Must I leave this picture? Yes, I must, for then came darkness and so much that followed is blank.

Strange hands, lifting hands, then my own hands resting awkwardly on hospital sheets. I recognized none of them. My ears rebelled against the ugly beeps of monitors; chronic, cankered beeps that I couldn’t shut out. Unnatural sounds that formed a hateful chorus from a Greek tragedy chanting “die”.

The music went silent. The piano movers came and I was not there. That was the good thing. I was not there to watch it go. But I was going, too. It didn’t matter.

Somewhere anti matter was singing in deep booms of awful reverberation.

If the sound from the singing black holes is just now reaching us after millions of years, where did my sounds go? The sounds from the old upright in the sixties and the Kimball and the cherrywood console and big diva from 1879 that reflected back the flickering light of the ocean…are they still resonating? Have they reached another type of sounding board, where the old songs, the old laughter, is still being heard?

Light did return. So did the music. The hands regained some, but not all, of dexterity. Music came back to the inside of my mind. I gradually awoke to a new reality. I had lost Rachmaninov, Chopin, and so much more, but something of their sounds were still there. I could still play. I was still a flushed and eager four year old with my body pressed against the sound board.

The Box with strings, however, was different. It was so very different. There was no replacing my beauteous 1879. But I went and sampled pianos; the replacement options. I played by inches. Life came back by inches. I went for as many inches as I could. Why not? I finally found one that was just right. Lovely crystalline tones.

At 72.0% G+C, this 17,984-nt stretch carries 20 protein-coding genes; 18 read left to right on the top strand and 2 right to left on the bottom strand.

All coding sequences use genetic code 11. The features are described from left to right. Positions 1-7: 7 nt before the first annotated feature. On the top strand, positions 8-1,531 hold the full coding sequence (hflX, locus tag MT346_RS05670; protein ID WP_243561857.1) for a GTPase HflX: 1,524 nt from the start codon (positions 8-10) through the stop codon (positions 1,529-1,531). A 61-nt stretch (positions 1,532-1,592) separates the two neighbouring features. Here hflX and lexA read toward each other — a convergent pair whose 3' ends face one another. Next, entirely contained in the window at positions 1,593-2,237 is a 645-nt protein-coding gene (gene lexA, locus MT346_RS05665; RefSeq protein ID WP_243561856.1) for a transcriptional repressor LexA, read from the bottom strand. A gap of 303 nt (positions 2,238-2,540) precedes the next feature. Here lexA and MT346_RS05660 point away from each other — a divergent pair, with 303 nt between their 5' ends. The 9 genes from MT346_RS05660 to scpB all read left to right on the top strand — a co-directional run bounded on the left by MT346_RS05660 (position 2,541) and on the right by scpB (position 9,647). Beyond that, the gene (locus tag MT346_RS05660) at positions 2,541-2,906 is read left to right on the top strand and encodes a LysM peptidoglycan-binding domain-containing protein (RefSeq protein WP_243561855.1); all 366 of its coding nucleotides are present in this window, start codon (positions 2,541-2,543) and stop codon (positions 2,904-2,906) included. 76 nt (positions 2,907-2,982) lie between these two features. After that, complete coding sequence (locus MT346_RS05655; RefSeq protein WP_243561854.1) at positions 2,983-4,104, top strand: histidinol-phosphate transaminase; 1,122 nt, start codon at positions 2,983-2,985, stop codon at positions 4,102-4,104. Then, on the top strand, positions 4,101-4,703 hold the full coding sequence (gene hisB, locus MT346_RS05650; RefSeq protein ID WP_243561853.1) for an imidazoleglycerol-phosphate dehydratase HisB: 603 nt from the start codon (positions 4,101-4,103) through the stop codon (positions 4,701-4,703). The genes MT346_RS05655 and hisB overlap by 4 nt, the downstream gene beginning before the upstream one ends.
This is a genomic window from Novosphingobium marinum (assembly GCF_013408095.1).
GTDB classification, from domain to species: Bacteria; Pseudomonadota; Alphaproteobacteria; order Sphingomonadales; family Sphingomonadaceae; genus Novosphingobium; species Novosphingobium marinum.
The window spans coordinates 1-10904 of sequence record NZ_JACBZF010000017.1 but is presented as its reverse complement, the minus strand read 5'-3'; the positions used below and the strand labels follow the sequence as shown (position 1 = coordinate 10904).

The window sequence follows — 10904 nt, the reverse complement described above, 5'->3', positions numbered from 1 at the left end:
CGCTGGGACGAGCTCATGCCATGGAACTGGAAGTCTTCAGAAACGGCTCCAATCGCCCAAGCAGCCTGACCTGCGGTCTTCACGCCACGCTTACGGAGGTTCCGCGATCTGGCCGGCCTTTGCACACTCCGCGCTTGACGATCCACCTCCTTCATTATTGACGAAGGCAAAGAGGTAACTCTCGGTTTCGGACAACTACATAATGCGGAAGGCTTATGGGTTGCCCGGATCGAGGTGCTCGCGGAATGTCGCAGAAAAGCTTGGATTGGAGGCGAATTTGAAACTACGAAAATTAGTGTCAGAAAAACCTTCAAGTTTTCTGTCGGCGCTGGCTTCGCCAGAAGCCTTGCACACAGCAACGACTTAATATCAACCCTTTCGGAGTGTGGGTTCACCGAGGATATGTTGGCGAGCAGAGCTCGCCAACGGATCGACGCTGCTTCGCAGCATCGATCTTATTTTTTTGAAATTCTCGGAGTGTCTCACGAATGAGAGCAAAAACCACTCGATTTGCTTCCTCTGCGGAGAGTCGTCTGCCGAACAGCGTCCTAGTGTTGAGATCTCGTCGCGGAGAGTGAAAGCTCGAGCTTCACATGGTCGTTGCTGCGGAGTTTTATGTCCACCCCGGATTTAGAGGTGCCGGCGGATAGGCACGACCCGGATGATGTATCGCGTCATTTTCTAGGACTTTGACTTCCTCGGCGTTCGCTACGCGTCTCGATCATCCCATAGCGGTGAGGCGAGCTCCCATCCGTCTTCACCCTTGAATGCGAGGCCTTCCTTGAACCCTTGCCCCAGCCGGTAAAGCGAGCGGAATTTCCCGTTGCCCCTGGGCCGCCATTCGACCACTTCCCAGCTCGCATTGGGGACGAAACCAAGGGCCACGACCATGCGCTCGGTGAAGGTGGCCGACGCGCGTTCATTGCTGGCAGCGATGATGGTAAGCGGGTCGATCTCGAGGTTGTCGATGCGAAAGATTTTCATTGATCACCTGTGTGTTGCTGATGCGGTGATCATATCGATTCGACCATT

She’s a vintage beauty from 1920, with a ‘story’. Story is important when you’re trying to fit a 5’9” mahogany box of sound in a cramped living space. Our new life. Life. What a sweet resonance that word has.

I play gratitude now, along with memories of other music. I play in the key of B flat. Usually minor. Gratitude is always in a minor key, for gratitude can only come at a price. That is my key. Mine and the black holes in space.


Our home in the city is four stories up. There are tops of trees outside the window, and when I play, the birds sing in answer.  A flock of finches will begin to gather–perhaps a few sparrows– there are certainly twitters in little undulations aplenty as the music begins. The chickadees hang upside down from a limb and peer inside with a sweet curiosity that makes my heart ache for their innocence.

If this sounds like a scene from Snow White—well, perhaps. If you can imagine Snow White with a Steinway. And scars.

I am beginning to resonate again. And somewhere a black hole is playing in the key of Bb. It finally found me. It’s playing my father’s smile and the glint of light on the ocean. I’d like to think it’s playing for Charlie, too. He would love that.

Yes, it’s just a box, a wooden box on three legs. Inside it bears scars and strings of the toughest steel.

It’s the world to me.

[You asked me what is my most precious Thing (as in object), and I can tell you it's a piano.]

[And you asked me about my experience with a favorite instrument. This is the long version.]





So Strangely Stiletto



A request for contrast from The Daily Post:

There is a delicate shell chandelier that hangs over the piano. It has a curious affinity for light, and as the light fades, dusk begins, and champagne is poured…it comes strangely alive. The transformation takes it from soft luminosity to a faint menace.

Perhaps the champagne was flat.

To offer further contrast to this newly disembodied atmosphere, there is even turgid, nonsensical poetry to be had after dinner:

Sweetly sings she
her song of sushi
while chandeliers of
light filled shells
chime and shimmer
as champagne sheens
and sparkle chills;
what shadows you 
oh, luminosity?